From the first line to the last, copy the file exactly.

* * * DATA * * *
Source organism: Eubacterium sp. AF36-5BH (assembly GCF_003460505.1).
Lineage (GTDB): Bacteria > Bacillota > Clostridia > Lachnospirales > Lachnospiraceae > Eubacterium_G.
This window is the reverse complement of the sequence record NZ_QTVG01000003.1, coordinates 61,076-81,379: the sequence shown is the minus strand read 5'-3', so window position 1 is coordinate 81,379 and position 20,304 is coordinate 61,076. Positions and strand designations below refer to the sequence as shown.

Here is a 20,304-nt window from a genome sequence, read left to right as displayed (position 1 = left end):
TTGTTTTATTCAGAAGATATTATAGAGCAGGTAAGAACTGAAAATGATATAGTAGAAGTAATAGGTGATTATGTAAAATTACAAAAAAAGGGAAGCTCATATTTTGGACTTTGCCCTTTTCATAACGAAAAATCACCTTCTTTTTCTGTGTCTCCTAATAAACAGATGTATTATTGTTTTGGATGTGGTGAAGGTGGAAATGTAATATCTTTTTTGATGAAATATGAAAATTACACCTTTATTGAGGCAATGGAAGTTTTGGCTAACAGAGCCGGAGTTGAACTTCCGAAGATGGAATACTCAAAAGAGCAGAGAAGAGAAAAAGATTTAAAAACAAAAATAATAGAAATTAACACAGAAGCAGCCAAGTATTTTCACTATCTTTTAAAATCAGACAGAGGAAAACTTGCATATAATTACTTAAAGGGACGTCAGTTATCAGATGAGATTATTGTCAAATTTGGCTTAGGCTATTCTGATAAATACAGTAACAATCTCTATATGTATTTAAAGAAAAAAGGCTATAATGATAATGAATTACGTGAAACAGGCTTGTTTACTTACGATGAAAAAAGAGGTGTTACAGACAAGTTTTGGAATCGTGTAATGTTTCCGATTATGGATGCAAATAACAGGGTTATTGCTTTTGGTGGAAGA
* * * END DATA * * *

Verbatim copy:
Source organism: Eubacterium sp. AF36-5BH (assembly GCF_003460505.1).
Lineage (GTDB): Bacteria > Bacillota > Clostridia > Lachnospirales > Lachnospiraceae > Eubacterium_G.
This window is the reverse complement of the sequence record NZ_QTVG01000003.1, coordinates 61,076-81,379: the sequence shown is the minus strand read 5'-3', so window position 1 is coordinate 81,379 and position 20,304 is coordinate 61,076. Positions and strand designations below refer to the sequence as shown.

Here is a 20,304-nt window from a genome sequence, read left to right as displayed (position 1 = left end):
TTGTTTTATTCAGAAGATATTATAGAGCAGGTAAGAACTGAAAATGATATAGTAGAAGTAATAGGTGATTATGTAAAATTACAAAAAAAGGGAAGCTCATATTTTGGACTTTGCCCTTTTCATAACGAAAAATCACCTTCTTTTTCTGTGTCTCCTAATAAACAGATGTATTATTGTTTTGGATGTGGTGAAGGTGGAAATGTAATATCTTTTTTGATGAAATATGAAAATTACACCTTTATTGAGGCAATGGAAGTTTTGGCTAACAGAGCCGGAGTTGAACTTCCGAAGATGGAATACTCAAAAGAGCAGAGAAGAGAAAAAGATTTAAAAACAAAAATAATAGAAATTAACACAGAAGCAGCCAAGTATTTTCACTATCTTTTAAAATCAGACAGAGGAAAACTTGCATATAATTACTTAAAGGGACGTCAGTTATCAGATGAGATTATTGTCAAATTTGGCTTAGGCTATTCTGATAAATACAGTAACAATCTCTATATGTATTTAAAGAAAAAAGGCTATAATGATAATGAATTACGTGAAACAGGCTTGTTTACTTACGATGAAAAAAGAGGTGTTACAGACAAGTTTTGGAATCGTGTAATGTTTCCGATTATGGATGCAAATAACAGGGTTATTGCTTTTGGTGGAAGA